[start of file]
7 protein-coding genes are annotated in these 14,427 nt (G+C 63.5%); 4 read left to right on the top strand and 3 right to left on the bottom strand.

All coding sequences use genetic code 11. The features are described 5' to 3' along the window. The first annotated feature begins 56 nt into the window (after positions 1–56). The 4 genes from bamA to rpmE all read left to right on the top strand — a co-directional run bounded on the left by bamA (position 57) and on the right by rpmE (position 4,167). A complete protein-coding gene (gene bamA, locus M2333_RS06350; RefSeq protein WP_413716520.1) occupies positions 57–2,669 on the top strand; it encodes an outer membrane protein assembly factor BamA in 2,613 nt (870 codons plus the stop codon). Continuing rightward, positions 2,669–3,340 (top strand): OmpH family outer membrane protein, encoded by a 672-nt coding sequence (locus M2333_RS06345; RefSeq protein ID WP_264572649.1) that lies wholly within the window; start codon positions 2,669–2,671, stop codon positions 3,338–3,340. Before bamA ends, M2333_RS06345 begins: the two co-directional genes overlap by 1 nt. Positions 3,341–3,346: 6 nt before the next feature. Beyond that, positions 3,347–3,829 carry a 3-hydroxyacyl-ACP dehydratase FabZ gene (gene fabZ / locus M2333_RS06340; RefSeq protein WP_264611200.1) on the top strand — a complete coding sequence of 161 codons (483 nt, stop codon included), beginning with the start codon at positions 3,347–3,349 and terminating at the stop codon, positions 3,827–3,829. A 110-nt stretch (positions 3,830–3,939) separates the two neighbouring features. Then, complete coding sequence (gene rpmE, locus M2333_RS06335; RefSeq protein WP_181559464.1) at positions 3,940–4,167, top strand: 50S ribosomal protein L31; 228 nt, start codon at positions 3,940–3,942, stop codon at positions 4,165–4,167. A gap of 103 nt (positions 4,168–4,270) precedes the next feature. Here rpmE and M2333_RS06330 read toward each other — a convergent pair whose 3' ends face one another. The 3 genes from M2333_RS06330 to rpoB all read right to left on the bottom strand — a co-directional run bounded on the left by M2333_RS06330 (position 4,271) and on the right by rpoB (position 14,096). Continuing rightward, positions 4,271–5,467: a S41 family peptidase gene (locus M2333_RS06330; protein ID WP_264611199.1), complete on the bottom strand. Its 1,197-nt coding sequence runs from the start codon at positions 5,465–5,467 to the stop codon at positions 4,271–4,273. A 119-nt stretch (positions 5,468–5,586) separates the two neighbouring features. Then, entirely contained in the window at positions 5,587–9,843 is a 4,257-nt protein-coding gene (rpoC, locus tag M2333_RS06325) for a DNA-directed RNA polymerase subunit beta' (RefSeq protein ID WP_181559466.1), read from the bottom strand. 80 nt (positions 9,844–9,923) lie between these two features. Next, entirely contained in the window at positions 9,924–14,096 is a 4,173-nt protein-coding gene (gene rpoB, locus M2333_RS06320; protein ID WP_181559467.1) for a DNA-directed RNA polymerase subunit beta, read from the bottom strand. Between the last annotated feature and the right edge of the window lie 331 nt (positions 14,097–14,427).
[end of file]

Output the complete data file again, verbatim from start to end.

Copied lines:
7 protein-coding genes are annotated in these 14,427 nt (G+C 63.5%); 4 read left to right on the top strand and 3 right to left on the bottom strand.

All coding sequences use genetic code 11. The features are described 5' to 3' along the window. The first annotated feature begins 56 nt into the window (after positions 1–56). The 4 genes from bamA to rpmE all read left to right on the top strand — a co-directional run bounded on the left by bamA (position 57) and on the right by rpmE (position 4,167). A complete protein-coding gene (gene bamA, locus M2333_RS06350; RefSeq protein WP_413716520.1) occupies positions 57–2,669 on the top strand; it encodes an outer membrane protein assembly factor BamA in 2,613 nt (870 codons plus the stop codon). Continuing rightward, positions 2,669–3,340 (top strand): OmpH family outer membrane protein, encoded by a 672-nt coding sequence (locus M2333_RS06345; RefSeq protein ID WP_264572649.1) that lies wholly within the window; start codon positions 2,669–2,671, stop codon positions 3,338–3,340. Before bamA ends, M2333_RS06345 begins: the two co-directional genes overlap by 1 nt. Positions 3,341–3,346: 6 nt before the next feature. Beyond that, positions 3,347–3,829 carry a 3-hydroxyacyl-ACP dehydratase FabZ gene (gene fabZ / locus M2333_RS06340; RefSeq protein WP_264611200.1) on the top strand — a complete coding sequence of 161 codons (483 nt, stop codon included), beginning with the start codon at positions 3,347–3,349 and terminating at the stop codon, positions 3,827–3,829. A 110-nt stretch (positions 3,830–3,939) separates the two neighbouring features. Then, complete coding sequence (gene rpmE, locus M2333_RS06335; RefSeq protein WP_181559464.1) at positions 3,940–4,167, top strand: 50S ribosomal protein L31; 228 nt, start codon at positions 3,940–3,942, stop codon at positions 4,165–4,167. A gap of 103 nt (positions 4,168–4,270) precedes the next feature. Here rpmE and M2333_RS06330 read toward each other — a convergent pair whose 3' ends face one another. The 3 genes from M2333_RS06330 to rpoB all read right to left on the bottom strand — a co-directional run bounded on the left by M2333_RS06330 (position 4,271) and on the right by rpoB (position 14,096). Continuing rightward, positions 4,271–5,467: a S41 family peptidase gene (locus M2333_RS06330; protein ID WP_264611199.1), complete on the bottom strand. Its 1,197-nt coding sequence runs from the start codon at positions 5,465–5,467 to the stop codon at positions 4,271–4,273. A 119-nt stretch (positions 5,468–5,586) separates the two neighbouring features. Then, entirely contained in the window at positions 5,587–9,843 is a 4,257-nt protein-coding gene (rpoC, locus tag M2333_RS06325) for a DNA-directed RNA polymerase subunit beta' (RefSeq protein ID WP_181559466.1), read from the bottom strand. 80 nt (positions 9,844–9,923) lie between these two features. Next, entirely contained in the window at positions 9,924–14,096 is a 4,173-nt protein-coding gene (gene rpoB, locus M2333_RS06320; protein ID WP_181559467.1) for a DNA-directed RNA polymerase subunit beta, read from the bottom strand. Between the last annotated feature and the right edge of the window lie 331 nt (positions 14,097–14,427).